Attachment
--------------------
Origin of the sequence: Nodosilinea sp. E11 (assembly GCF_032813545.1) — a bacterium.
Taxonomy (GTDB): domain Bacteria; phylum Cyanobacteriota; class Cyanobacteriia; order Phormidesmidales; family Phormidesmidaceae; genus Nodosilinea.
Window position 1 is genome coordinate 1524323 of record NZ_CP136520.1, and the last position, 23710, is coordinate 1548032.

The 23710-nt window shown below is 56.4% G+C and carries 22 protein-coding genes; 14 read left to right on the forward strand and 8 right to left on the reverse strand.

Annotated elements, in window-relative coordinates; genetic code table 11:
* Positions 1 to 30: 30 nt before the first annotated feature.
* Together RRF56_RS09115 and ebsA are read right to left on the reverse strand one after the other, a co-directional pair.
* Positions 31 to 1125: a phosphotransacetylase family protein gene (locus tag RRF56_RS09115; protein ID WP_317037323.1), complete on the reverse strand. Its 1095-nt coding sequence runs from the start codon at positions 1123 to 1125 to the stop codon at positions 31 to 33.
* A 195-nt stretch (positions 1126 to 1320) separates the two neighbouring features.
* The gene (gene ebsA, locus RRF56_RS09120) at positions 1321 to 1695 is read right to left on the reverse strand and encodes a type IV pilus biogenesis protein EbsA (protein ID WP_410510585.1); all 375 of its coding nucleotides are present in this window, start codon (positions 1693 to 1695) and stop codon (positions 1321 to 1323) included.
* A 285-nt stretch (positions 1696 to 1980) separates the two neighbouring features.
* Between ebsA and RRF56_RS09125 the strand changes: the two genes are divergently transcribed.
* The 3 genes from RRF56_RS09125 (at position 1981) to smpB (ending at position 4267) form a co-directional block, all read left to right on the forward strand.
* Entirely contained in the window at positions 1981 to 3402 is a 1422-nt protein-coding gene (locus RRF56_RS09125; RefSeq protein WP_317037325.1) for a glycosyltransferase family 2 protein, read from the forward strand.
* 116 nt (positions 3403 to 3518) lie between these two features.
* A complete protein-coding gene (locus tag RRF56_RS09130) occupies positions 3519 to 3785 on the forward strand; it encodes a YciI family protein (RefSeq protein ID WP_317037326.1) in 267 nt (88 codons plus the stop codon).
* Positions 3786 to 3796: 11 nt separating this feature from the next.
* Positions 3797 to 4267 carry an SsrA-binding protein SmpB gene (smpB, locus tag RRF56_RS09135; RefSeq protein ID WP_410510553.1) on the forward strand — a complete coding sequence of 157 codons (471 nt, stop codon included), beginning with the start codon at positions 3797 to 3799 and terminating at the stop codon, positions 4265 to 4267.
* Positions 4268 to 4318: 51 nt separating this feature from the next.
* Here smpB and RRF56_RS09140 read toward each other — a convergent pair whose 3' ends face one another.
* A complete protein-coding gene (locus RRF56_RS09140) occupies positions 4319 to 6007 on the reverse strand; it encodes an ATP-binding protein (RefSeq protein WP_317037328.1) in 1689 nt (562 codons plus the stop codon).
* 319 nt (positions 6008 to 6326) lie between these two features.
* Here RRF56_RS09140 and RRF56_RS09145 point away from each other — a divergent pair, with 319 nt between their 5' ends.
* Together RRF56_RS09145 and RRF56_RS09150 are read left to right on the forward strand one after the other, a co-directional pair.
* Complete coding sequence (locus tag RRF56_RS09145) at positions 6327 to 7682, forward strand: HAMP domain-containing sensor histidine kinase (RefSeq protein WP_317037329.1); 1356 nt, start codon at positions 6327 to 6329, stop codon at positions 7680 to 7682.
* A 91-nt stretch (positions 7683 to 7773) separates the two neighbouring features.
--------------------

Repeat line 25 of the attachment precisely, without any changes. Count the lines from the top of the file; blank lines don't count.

* Complete coding sequence (locus tag RRF56_RS09145) at positions 6327 to 7682, forward strand: HAMP domain-containing sensor histidine kinase (RefSeq protein WP_317037329.1); 1356 nt, start codon at positions 6327 to 6329, stop codon at positions 7680 to 7682.